Unjust Enrichment Claims
Unjust enrichment is a legal remedy designed to avoid a benefit to one person at the unfair detriment to another. So let’s take a look at how might this apply to a romantic relationship.
Your partner was enriched if they received a benefit from your relationship, and that enrichment is unjust if keeping that benefit would violate principles of justice and equity.
Here’s an example:
An unmarried man contributed $100,000 toward the major renovation of the home he shared with his partner. The man’s partner owns the house. Now the couple has split up. The court likely would allow the man to bring an unjust enrichment claim related to his $100,000 investment in the home. Why? It would be considered unjust enrichment for the man’s partner to keep the renovated house without compensating his ex for his portion of the improvements.
You and your partner have an oral or written agreement and you want to enforce that agreement. These types of agreements can be called cohabitation agreements or domestic partnership agreements.
You have, no doubt, participated in an express contract, you just may not have known its formal legal language. An express contract is a written or verbal agreement between two parties in which each party promises to do something. For example, Laurel agrees to clean Jean’s house, and Jean agrees to pay Laurel $150 for her work.
An example of an express contract between a couple: Committed partners draft a legal contract that outlines property rights, alimony, and allocation of parental responsibilities.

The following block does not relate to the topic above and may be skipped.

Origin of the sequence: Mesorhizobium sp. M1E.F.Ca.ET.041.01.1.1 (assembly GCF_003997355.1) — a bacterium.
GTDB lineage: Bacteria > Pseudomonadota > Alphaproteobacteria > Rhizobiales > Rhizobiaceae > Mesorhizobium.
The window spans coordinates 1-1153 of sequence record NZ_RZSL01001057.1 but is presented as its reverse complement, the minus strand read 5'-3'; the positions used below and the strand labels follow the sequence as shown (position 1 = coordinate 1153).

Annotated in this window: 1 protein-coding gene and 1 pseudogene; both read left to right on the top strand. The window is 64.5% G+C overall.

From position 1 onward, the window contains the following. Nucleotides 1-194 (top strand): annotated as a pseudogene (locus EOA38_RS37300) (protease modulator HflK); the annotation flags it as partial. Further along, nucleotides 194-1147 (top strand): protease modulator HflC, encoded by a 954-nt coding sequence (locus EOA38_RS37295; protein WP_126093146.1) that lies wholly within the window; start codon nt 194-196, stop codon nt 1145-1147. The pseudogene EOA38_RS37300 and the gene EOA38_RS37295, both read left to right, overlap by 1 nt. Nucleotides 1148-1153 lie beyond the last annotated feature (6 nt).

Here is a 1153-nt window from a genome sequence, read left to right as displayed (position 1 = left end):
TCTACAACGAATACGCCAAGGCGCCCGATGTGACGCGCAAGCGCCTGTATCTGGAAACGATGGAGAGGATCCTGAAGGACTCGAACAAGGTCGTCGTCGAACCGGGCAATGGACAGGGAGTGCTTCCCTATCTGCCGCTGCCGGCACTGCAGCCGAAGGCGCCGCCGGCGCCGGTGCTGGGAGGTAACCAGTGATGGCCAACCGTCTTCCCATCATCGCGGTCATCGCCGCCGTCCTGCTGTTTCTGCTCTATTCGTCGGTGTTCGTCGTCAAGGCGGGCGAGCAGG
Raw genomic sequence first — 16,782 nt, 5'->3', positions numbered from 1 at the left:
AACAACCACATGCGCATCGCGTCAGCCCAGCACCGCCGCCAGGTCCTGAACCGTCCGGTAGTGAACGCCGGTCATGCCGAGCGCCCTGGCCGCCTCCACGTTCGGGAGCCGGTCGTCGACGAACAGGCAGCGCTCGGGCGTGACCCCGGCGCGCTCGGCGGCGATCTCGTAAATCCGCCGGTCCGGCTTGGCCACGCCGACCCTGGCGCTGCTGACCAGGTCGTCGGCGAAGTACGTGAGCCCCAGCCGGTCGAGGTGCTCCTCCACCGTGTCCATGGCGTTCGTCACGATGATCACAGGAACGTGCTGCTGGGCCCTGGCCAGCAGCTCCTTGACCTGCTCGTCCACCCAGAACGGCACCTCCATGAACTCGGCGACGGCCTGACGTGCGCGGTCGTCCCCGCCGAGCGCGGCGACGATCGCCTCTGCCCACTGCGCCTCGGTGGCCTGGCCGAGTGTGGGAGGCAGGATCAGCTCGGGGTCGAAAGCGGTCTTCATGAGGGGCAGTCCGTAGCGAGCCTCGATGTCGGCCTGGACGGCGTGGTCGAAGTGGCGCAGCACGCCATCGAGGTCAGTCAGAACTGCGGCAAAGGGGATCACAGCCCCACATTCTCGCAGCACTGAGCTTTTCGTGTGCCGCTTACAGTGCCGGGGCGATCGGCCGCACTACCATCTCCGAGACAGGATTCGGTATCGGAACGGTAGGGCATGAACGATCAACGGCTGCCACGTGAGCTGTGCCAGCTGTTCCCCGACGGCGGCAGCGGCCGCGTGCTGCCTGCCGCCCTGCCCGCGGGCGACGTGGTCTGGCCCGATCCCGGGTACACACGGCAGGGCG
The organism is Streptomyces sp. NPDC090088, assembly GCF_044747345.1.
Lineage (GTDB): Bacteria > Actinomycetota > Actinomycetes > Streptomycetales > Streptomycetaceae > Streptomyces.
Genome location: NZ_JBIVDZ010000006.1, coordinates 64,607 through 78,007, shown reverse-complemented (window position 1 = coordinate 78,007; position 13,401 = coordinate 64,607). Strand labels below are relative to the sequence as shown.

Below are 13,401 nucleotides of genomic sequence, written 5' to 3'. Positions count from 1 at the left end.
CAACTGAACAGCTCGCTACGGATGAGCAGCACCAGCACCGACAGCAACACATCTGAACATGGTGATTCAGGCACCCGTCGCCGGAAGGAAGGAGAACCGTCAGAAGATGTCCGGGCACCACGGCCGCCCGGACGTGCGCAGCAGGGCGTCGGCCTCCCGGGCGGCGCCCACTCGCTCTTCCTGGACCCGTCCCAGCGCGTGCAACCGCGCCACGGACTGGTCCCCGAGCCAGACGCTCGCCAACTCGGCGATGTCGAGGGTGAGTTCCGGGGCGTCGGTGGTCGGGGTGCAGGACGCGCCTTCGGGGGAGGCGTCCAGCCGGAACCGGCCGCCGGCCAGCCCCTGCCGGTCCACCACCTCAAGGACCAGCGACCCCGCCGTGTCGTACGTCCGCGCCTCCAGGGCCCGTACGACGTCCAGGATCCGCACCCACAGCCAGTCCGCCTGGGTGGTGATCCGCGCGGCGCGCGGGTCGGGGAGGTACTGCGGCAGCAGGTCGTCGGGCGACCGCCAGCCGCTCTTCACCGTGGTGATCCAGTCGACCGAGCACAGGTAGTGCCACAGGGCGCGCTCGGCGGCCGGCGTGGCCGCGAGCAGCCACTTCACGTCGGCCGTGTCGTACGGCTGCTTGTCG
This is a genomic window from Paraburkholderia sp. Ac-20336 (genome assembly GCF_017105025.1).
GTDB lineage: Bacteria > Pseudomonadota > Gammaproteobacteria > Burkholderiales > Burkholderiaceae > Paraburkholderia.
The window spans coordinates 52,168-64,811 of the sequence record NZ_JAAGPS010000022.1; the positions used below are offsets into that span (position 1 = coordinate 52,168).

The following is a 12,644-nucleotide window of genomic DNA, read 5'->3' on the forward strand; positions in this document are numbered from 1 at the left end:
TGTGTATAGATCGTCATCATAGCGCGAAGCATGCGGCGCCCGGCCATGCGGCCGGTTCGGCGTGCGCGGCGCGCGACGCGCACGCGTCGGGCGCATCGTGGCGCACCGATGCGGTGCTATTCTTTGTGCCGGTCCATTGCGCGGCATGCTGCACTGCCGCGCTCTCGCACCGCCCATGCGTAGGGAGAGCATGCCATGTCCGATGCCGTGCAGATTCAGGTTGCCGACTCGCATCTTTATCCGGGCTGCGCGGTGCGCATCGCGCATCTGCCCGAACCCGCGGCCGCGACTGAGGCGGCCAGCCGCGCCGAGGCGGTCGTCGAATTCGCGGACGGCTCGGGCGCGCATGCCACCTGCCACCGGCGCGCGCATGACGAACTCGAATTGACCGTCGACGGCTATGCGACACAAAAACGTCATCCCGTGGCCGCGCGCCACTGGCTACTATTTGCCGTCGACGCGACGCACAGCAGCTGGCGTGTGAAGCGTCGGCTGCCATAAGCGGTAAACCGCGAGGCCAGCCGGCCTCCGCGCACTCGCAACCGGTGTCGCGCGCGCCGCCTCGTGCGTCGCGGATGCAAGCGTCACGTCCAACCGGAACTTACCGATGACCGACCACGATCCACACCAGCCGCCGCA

Unlike expressed contracts, implied contracts are neither said out loud or written down. An implied contract would be one you and your partner created by your mutual conduct, rather than in words.
Here’s a good example:
You and your partner consistently made joint purchases. You held joint bank accounts and owned property together. This mutual conduct supports an assertion that you intended to share the assets the two of you accumulated during the relationship.
A constructive trust is not a trust in the sense that there’s a trustee who oversees funds or property for someone like there are in trusts created during estate planning. A constructive trust is a legal remedy the courts can use for unjust enrichment.
The court may impose a constructive trust if your ex-partner has been unjustly enriched by obtaining legal title to property at your expense or in violation of your rights.
Here’s an example of how a court imposed a constructive trust:
A Massachusetts court awarded a 50 percent interest in a home in constructive trust to a lesbian plaintiff. The court highlighted the special confidence the plaintiff placed in her partner of 14 years, the contributions the plaintiff made to the home she and her partner shared, and her partner’s promise to eventually put her on the house’s title.
Real property held jointly or in common by you and your partner. The court can divide the property into individually owned interests.
A same-sex parent is protected under Colorado law even if they are not married to or in a civil union with the child’s biological parent.
Non-biological and non-adoptive parents may still be recognized as the psychological parent of a child. If you are a child’s psychological parent, you are may be entitled to parenting time and decision-making responsibilities.
A psychological parent is one who has developed a parent-child relationship with a child through day-to-day interaction, companionship, and caring for the child.
Colorado judges turn to what is in the child’s best interests when they determine parental responsibilities.
Talk to a Divorce Lawyer if You are Considering a Same-Sex Marriage Divorce
If you are considering a divorce or would like to discuss your rights in separating from your current partner, it is always important to seek legal advice. Call 303-688-0944 to set up a free, 30-minute case assessment to discuss your rights and responsibilities under the law.